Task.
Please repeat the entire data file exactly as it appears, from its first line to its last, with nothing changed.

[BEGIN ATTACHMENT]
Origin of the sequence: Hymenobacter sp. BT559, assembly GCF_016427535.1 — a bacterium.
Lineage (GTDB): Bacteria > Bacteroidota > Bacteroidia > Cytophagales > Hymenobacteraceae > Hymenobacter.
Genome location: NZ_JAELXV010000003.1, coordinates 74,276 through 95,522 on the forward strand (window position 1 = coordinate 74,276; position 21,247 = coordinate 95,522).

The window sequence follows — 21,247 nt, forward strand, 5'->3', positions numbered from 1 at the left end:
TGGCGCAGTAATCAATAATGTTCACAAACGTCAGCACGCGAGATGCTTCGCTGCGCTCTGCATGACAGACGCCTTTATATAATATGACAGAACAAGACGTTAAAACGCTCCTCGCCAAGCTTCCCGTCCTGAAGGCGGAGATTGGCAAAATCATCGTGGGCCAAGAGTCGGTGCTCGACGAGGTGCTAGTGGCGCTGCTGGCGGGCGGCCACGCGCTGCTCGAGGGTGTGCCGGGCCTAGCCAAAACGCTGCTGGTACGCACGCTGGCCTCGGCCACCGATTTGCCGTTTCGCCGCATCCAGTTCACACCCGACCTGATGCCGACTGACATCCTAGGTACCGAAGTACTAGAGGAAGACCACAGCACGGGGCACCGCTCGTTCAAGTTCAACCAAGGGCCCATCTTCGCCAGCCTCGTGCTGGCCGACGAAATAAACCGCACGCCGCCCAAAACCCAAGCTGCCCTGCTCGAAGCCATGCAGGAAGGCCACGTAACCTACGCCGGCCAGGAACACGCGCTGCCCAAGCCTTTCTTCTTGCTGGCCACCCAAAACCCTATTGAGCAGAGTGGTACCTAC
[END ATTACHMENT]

Origin of the sequence: Hymenobacter sp. BT559, assembly GCF_016427535.1 — a bacterium.
Lineage (GTDB): Bacteria > Bacteroidota > Bacteroidia > Cytophagales > Hymenobacteraceae > Hymenobacter.
Genome location: NZ_JAELXV010000003.1, coordinates 74,276 through 95,522 on the forward strand (window position 1 = coordinate 74,276; position 21,247 = coordinate 95,522).

The window sequence follows — 21,247 nt, forward strand, 5'->3', positions numbered from 1 at the left end:
TGGCGCAGTAATCAATAATGTTCACAAACGTCAGCACGCGAGATGCTTCGCTGCGCTCTGCATGACAGACGCCTTTATATAATATGACAGAACAAGACGTTAAAACGCTCCTCGCCAAGCTTCCCGTCCTGAAGGCGGAGATTGGCAAAATCATCGTGGGCCAAGAGTCGGTGCTCGACGAGGTGCTAGTGGCGCTGCTGGCGGGCGGCCACGCGCTGCTCGAGGGTGTGCCGGGCCTAGCCAAAACGCTGCTGGTACGCACGCTGGCCTCGGCCACCGATTTGCCGTTTCGCCGCATCCAGTTCACACCCGACCTGATGCCGACTGACATCCTAGGTACCGAAGTACTAGAGGAAGACCACAGCACGGGGCACCGCTCGTTCAAGTTCAACCAAGGGCCCATCTTCGCCAGCCTCGTGCTGGCCGACGAAATAAACCGCACGCCGCCCAAAACCCAAGCTGCCCTGCTCGAAGCCATGCAGGAAGGCCACGTAACCTACGCCGGCCAGGAACACGCGCTGCCCAAGCCTTTCTTCTTGCTGGCCACCCAAAACCCTATTGAGCAGAGTGGTACCTAC